The program is full-time over 12 weeks. Instructors are ESA employees. The theory portion of the program is presented at the ESA campus in Sherwood Park. The main practical portions are taken on the fire training grounds of Lakeland College Emergency Training Centre, one of the most highly regarded fire training grounds in North America. Exercises are conducted on fire towers and industrial props such as refineries, train cars, automobiles and trenches. Fire suppression training is done in an environment using controlled "live burns".
During the practical portions of the Professional Fire Fighter Program, safety is a top priority. Students are provided with bunker gear, breathing apparatus, and other personal protective equipment. Assorted fire apparatus and all necessary fire suppression and rescue equipment are utilized during the course.
The Alberta Emergency Management Agency (AEMA) holds the accreditation for fire fighter training in the province of Alberta. Examinations and certifications are provided by AEMA. All students successfully completing the ESA/ Lakeland College Professional Fire Fighter Program are eligible for certification from the Information Fire Service Accreditation Congress (IFSAC) and the National Board on Fire Service Professional Qualifications (ProBoard) from AEMA.
This standard of fire training is a prerequisite for employment applications with many fire services throughout Alberta and across Canada.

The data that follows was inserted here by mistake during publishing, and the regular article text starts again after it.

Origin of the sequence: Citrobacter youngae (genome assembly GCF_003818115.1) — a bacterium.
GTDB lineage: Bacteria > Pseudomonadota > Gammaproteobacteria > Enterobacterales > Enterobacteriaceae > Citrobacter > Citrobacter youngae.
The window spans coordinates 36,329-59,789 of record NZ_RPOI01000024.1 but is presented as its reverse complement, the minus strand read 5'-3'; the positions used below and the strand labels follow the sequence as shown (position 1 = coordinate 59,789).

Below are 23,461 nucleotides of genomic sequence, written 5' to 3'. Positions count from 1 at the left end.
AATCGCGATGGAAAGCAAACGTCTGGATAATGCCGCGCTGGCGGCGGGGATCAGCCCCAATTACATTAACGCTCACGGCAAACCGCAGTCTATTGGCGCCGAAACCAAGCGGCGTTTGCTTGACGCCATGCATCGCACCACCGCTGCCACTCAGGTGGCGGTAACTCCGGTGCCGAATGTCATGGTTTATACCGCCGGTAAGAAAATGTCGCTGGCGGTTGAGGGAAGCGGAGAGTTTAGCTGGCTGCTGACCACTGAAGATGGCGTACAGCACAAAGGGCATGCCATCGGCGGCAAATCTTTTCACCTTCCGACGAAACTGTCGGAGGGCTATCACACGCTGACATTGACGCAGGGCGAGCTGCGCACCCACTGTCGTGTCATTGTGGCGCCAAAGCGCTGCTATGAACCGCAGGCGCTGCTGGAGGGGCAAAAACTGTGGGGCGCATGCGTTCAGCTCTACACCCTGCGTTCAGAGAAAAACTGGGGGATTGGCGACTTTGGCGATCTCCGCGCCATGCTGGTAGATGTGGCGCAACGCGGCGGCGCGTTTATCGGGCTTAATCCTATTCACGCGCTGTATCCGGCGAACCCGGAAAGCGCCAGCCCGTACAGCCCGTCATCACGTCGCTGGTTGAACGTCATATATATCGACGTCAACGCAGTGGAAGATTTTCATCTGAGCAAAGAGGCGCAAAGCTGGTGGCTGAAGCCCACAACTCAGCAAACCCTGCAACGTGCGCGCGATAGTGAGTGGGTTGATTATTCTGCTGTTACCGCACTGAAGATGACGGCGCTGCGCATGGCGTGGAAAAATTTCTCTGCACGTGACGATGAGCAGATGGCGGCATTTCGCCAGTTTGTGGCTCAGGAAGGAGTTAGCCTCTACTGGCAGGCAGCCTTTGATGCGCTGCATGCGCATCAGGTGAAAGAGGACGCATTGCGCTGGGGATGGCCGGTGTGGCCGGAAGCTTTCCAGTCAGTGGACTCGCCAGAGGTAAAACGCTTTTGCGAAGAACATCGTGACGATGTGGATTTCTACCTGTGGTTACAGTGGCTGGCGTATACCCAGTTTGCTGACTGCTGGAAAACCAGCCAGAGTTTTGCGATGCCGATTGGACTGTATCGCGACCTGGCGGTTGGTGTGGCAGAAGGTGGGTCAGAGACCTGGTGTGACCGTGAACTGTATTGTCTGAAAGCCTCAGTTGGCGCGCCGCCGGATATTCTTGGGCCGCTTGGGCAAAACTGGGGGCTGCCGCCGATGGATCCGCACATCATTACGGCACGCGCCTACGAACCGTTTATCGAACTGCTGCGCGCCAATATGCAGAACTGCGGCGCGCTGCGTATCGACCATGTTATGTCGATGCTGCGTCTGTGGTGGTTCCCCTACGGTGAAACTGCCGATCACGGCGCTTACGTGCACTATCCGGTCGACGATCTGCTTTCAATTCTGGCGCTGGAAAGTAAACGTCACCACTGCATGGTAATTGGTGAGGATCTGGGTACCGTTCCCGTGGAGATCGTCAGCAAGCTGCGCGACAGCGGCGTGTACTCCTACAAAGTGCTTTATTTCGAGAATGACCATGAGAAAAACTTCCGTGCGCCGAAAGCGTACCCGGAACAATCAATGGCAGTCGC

Alberta Fire Statistics
Alberta On Scene, a publication produced by the Alberta Government, in 2008 there were 5,690 fires reported to the Fire Commissioner. These fires resulted in 33 deaths, 243 injuries and $390 million dollars in direct property losses.
Between 1999 and 2008, on average there were 1.1 fire deaths per 100,000 population in Alberta. Most fire deaths and injuries took place where most Albertans feel the safest: their homes.
Facts about Dangerous Building Materials in Most Modern Construction
Over the past decades there have been a number of societal and technological changes in home-building. These changes have had impacts on exterior fire spread. Some of these changes include the following:
Increased density of housing increases the risk for a High Intensity Residential Fire, which is a fire that rapidly develops within a single family dwelling and extends to an adjacent structure or structures, as was the case in the 2007 MacEwan Green fire in Edmonton.
Siding materials (such as pre-formed vinyl) have limited or no resistance to the effects of the radiant heat generated by fire. Aluminum siding, which was popular in the 1970s, offers far better resistance.
Sheathing under the cladding material has changed from shiplap lumber to oriented strand board (OSB), which is made of wood chips and resins under heat and pressure. When used and applied like plywood, OSB has a rougher surface than plywood. This gives it a greater propensity for flame and heat to "catch" on the surface, which makes it far more combustible.
Lighter weigh construction, particularly in flooring systems, can also result in more rapid fire developments, especially in basements where lightweight wooden trusses or OSB I beams are exposed.
Even furniture is a higher risk, due to the higher petroleum-based manufacturing of everything from fabric and upholstery to foam cushioning and mattresses to the glues used in many "wooden" cabinets. The heat release in these materials can be up to four times higher than the same items constructed out of natural sources.
The width of streets in residential subdivisions has also decreased over time. This can slow the response of fire suppression crews.